Damage by Livestock
“Livestock are one of the most significant contributors to today’s most serious environmental problems. Urgent action is required to remedy the situation,” declares Henning Steinfeld, Chief of FAO’s Livestock Information and Policy Branch and senior author of the 2006 report, “Livestock’s Long Shadow.”
The United Nations FAO report warns that the livestock sector:
- Is projected to double global meat and dairy production from 2000-2050;
- Generates more greenhouse gas emissions than transport;
- Occupies 33% of arable land and 30% of total land surface;
- Drives deforestation to clear new pastures, especially in Latin America where 70% of the Amazon forests have already been turned over to grazing;
- Degrades the land: overgrazing, compaction and erosion affect about 20% percent of pastures;
- Pollutes the water and is “among the most damaging sectors to the earth’s increasingly scarce water resources.”
- Undermines biodiversity, with “15 out of 24 important ecosystem services are assessed as in decline, with livestock identified as a culprit.”
Despite these dire consequences, the report omits the benefits of reducing or reversing the alarming growth of livestock consumption, instead focusing on methods to increase the production efficiency and reduce environmental costs.
According to the 2006 Livestock’s Long Shadow report by the United Nations Food and Agriculture Organization, the livestock sector generates more greenhouse gas emissions as measured in CO2 equivalent than all transport combined.
According to University of Chicago study by professors Gidon Eshel and Pamela Martin, a vegetarian diet uses less fossil fuel and is therefore more energy efficient and less polluting than the “mean American diet,” a mixture of plant and animal foods.
They found that adopting a vegetarian diet reduces greenhouse gas emissions by the equivalent of 1.5 tons of carbon dioxide per year – as much as switching from an SUV to a compact.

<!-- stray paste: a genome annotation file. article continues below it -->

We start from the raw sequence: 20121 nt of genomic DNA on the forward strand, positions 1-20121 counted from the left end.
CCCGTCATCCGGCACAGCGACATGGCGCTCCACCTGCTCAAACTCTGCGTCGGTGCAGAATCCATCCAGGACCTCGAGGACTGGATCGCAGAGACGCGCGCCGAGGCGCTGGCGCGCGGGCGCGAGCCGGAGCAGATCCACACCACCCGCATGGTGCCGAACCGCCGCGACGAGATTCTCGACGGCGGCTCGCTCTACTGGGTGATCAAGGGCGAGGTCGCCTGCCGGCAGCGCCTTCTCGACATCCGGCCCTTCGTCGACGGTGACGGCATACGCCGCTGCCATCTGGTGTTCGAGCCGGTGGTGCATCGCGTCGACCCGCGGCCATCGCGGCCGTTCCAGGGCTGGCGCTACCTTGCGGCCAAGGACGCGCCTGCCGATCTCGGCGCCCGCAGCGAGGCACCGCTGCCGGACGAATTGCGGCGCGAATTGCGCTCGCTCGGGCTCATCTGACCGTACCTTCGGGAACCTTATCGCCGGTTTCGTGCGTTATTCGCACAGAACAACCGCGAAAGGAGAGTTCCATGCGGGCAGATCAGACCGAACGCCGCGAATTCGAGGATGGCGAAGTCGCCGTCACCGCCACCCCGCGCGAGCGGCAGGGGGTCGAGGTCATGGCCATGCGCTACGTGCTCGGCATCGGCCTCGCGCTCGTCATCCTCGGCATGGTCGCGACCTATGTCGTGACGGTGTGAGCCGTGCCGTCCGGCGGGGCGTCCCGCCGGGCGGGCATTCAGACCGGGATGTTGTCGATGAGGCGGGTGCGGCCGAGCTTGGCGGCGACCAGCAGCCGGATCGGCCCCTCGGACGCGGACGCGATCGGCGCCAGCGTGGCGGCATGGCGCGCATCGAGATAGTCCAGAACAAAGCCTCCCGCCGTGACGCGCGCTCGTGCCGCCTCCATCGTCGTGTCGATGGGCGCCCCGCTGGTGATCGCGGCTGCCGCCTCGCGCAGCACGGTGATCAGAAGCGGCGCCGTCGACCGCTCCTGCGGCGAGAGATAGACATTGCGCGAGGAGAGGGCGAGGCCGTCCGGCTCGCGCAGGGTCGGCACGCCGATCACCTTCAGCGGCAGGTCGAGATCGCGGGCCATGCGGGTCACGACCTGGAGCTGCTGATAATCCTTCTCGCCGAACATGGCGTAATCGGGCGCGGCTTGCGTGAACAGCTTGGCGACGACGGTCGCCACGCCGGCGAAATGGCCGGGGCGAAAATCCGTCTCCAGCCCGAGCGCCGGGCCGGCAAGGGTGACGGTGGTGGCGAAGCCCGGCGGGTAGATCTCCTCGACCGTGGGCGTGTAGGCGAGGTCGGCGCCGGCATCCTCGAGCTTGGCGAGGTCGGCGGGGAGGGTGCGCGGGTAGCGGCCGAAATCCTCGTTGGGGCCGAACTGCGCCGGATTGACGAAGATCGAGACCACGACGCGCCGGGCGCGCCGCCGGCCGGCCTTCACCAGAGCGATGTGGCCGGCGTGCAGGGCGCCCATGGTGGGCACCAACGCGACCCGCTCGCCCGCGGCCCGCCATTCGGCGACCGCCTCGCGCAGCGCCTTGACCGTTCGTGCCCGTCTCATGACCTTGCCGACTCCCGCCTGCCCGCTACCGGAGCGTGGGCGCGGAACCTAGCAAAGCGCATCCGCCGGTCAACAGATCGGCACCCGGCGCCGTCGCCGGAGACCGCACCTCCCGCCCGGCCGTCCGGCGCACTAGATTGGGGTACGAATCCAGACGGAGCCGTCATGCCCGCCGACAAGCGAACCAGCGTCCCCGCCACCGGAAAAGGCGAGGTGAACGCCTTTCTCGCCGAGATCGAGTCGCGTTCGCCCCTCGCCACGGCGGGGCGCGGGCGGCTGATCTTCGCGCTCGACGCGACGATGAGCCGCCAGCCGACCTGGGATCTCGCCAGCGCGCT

A meat-centered diet requires 10-20 times as much land as a plant-based diet. Nearly half of the world’s grains and soybeans are fed to animals, resulting in a huge waste of food calories and protein.
The extent of waste is such that even a small drop in US meat consumption would make sufficient food available to feed the world’s hungry. Of course, it’s more complicated than that, but food supply is an issue. Find out more about the scarcity vs. distribution debate.
Animal agriculture destroys the world’s agricultural land. The process begins with clear-cutting of forests to create cattle pastures. Eventually, the pastures are plowed under and used to grow animal feedcrops.
Depletion of topsoil and minerals begins soon after the trees are cut down and escalates with tilling. Without the plant growth to hold it in place, topsoil, laden with minerals, fertilizer, and organic debris, is carried by the runoff of rain and melting snow into nearby streams.
The insatiable demand for animal feedcrops leads to the use of sloping land with greater runoff and arid land requiring irrigation. Irrigation accounts for more than 80% of all water available for human use, leading to widespread water shortages.
Animal agriculture turns forests and prairies into barren deserts. The process begins with clear-cutting of forests to create pastures for cattle and other ruminants. This is a major loss, because trees provide wildlife habitats, keep topsoil in place, replenish groundwater aquifers, absorb carbon dioxide, and stabilize climate.